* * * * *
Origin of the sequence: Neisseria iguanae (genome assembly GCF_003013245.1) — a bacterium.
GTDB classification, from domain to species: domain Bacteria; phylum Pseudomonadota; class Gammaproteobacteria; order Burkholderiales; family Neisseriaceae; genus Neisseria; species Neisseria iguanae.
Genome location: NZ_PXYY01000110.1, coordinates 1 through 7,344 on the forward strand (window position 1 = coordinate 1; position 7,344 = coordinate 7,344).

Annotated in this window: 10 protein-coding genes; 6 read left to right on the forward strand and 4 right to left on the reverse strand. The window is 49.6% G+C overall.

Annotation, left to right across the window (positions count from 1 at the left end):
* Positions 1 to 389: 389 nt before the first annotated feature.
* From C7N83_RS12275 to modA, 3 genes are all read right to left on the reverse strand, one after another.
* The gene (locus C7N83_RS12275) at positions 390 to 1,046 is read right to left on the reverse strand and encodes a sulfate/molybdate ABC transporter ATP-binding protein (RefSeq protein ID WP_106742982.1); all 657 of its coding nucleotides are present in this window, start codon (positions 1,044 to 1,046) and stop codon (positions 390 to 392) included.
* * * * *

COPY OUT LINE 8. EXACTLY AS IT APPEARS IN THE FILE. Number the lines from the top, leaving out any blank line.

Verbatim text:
* The gene (locus C7N83_RS12275) at positions 390 to 1,046 is read right to left on the reverse strand and encodes a sulfate/molybdate ABC transporter ATP-binding protein (RefSeq protein ID WP_106742982.1); all 657 of its coding nucleotides are present in this window, start codon (positions 1,044 to 1,046) and stop codon (positions 390 to 392) included.